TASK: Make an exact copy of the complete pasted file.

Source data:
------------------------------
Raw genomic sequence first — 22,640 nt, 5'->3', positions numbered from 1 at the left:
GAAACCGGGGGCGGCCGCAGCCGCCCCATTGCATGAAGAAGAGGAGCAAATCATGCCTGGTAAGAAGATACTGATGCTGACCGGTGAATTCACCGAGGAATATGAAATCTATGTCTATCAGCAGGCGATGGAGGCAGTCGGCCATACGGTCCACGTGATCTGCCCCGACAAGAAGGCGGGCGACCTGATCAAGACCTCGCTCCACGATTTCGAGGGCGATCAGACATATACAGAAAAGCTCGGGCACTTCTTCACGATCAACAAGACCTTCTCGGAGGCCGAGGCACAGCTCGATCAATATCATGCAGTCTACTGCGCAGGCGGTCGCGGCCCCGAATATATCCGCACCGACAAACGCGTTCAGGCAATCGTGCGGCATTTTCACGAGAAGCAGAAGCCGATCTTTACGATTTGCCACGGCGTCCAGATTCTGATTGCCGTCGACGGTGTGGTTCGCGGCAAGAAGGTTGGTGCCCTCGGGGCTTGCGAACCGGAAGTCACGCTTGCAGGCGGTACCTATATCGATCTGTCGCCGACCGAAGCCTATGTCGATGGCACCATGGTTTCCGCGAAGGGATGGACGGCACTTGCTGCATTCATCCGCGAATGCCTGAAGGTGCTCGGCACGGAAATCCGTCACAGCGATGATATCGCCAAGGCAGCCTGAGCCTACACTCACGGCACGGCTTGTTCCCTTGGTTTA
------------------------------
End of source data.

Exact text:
Raw genomic sequence first — 22,640 nt, 5'->3', positions numbered from 1 at the left:
GAAACCGGGGGCGGCCGCAGCCGCCCCATTGCATGAAGAAGAGGAGCAAATCATGCCTGGTAAGAAGATACTGATGCTGACCGGTGAATTCACCGAGGAATATGAAATCTATGTCTATCAGCAGGCGATGGAGGCAGTCGGCCATACGGTCCACGTGATCTGCCCCGACAAGAAGGCGGGCGACCTGATCAAGACCTCGCTCCACGATTTCGAGGGCGATCAGACATATACAGAAAAGCTCGGGCACTTCTTCACGATCAACAAGACCTTCTCGGAGGCCGAGGCACAGCTCGATCAATATCATGCAGTCTACTGCGCAGGCGGTCGCGGCCCCGAATATATCCGCACCGACAAACGCGTTCAGGCAATCGTGCGGCATTTTCACGAGAAGCAGAAGCCGATCTTTACGATTTGCCACGGCGTCCAGATTCTGATTGCCGTCGACGGTGTGGTTCGCGGCAAGAAGGTTGGTGCCCTCGGGGCTTGCGAACCGGAAGTCACGCTTGCAGGCGGTACCTATATCGATCTGTCGCCGACCGAAGCCTATGTCGATGGCACCATGGTTTCCGCGAAGGGATGGACGGCACTTGCTGCATTCATCCGCGAATGCCTGAAGGTGCTCGGCACGGAAATCCGTCACAGCGATGATATCGCCAAGGCAGCCTGAGCCTACACTCACGGCACGGCTTGTTCCCTTGGTTTA